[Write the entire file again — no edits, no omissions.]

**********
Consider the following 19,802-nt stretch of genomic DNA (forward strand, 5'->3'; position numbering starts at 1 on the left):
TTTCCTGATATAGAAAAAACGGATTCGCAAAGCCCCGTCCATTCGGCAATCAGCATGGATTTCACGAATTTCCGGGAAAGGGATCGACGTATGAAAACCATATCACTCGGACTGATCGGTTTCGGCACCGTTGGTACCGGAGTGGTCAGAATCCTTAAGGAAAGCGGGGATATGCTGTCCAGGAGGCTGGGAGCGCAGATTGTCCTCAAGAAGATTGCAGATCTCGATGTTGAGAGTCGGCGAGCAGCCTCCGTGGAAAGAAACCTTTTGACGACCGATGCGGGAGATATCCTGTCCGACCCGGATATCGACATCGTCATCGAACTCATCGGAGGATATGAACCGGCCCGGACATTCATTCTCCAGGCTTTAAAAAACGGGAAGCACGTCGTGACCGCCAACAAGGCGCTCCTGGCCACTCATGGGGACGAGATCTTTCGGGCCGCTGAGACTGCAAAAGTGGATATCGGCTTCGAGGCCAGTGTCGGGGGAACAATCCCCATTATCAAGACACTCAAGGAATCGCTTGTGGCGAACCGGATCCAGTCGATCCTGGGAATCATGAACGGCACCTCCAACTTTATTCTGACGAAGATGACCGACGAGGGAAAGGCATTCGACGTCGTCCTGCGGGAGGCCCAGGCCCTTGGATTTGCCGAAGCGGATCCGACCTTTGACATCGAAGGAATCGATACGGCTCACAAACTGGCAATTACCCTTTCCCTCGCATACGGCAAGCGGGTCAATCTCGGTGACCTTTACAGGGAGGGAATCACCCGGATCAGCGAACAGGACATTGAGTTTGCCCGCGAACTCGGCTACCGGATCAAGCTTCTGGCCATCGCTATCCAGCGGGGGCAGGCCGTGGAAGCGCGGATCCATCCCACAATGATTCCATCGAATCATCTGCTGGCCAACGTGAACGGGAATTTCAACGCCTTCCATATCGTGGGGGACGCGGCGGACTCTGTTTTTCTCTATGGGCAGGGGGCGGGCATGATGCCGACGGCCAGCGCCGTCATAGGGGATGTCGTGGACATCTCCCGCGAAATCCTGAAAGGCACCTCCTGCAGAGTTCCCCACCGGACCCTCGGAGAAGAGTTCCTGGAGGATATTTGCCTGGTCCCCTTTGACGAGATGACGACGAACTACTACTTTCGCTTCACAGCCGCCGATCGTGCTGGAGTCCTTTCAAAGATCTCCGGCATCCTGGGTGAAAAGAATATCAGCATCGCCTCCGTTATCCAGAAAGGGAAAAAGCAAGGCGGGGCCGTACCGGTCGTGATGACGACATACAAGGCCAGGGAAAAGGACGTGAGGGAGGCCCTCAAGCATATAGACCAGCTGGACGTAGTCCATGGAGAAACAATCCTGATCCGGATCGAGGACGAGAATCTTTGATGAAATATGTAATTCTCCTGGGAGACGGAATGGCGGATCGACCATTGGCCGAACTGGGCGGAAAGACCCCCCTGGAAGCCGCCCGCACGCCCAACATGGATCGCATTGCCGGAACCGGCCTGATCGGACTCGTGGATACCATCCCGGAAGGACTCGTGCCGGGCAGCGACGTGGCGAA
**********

Consider the following 19,802-nt stretch of genomic DNA (forward strand, 5'->3'; position numbering starts at 1 on the left):
TTTCCTGATATAGAAAAAACGGATTCGCAAAGCCCCGTCCATTCGGCAATCAGCATGGATTTCACGAATTTCCGGGAAAGGGATCGACGTATGAAAACCATATCACTCGGACTGATCGGTTTCGGCACCGTTGGTACCGGAGTGGTCAGAATCCTTAAGGAAAGCGGGGATATGCTGTCCAGGAGGCTGGGAGCGCAGATTGTCCTCAAGAAGATTGCAGATCTCGATGTTGAGAGTCGGCGAGCAGCCTCCGTGGAAAGAAACCTTTTGACGACCGATGCGGGAGATATCCTGTCCGACCCGGATATCGACATCGTCATCGAACTCATCGGAGGATATGAACCGGCCCGGACATTCATTCTCCAGGCTTTAAAAAACGGGAAGCACGTCGTGACCGCCAACAAGGCGCTCCTGGCCACTCATGGGGACGAGATCTTTCGGGCCGCTGAGACTGCAAAAGTGGATATCGGCTTCGAGGCCAGTGTCGGGGGAACAATCCCCATTATCAAGACACTCAAGGAATCGCTTGTGGCGAACCGGATCCAGTCGATCCTGGGAATCATGAACGGCACCTCCAACTTTATTCTGACGAAGATGACCGACGAGGGAAAGGCATTCGACGTCGTCCTGCGGGAGGCCCAGGCCCTTGGATTTGCCGAAGCGGATCCGACCTTTGACATCGAAGGAATCGATACGGCTCACAAACTGGCAATTACCCTTTCCCTCGCATACGGCAAGCGGGTCAATCTCGGTGACCTTTACAGGGAGGGAATCACCCGGATCAGCGAACAGGACATTGAGTTTGCCCGCGAACTCGGCTACCGGATCAAGCTTCTGGCCATCGCTATCCAGCGGGGGCAGGCCGTGGAAGCGCGGATCCATCCCACAATGATTCCATCGAATCATCTGCTGGCCAACGTGAACGGGAATTTCAACGCCTTCCATATCGTGGGGGACGCGGCGGACTCTGTTTTTCTCTATGGGCAGGGGGCGGGCATGATGCCGACGGCCAGCGCCGTCATAGGGGATGTCGTGGACATCTCCCGCGAAATCCTGAAAGGCACCTCCTGCAGAGTTCCCCACCGGACCCTCGGAGAAGAGTTCCTGGAGGATATTTGCCTGGTCCCCTTTGACGAGATGACGACGAACTACTACTTTCGCTTCACAGCCGCCGATCGTGCTGGAGTCCTTTCAAAGATCTCCGGCATCCTGGGTGAAAAGAATATCAGCATCGCCTCCGTTATCCAGAAAGGGAAAAAGCAAGGCGGGGCCGTACCGGTCGTGATGACGACATACAAGGCCAGGGAAAAGGACGTGAGGGAGGCCCTCAAGCATATAGACCAGCTGGACGTAGTCCATGGAGAAACAATCCTGATCCGGATCGAGGACGAGAATCTTTGATGAAATATGTAATTCTCCTGGGAGACGGAATGGCGGATCGACCATTGGCCGAACTGGGCGGAAAGACCCCCCTGGAAGCCGCCCGCACGCCCAACATGGATCGCATTGCCGGAACCGGCCTGATCGGACTCGTGGATACCATCCCGGAAGGACTCGTGCCGGGCAGCGACGTGGCGAA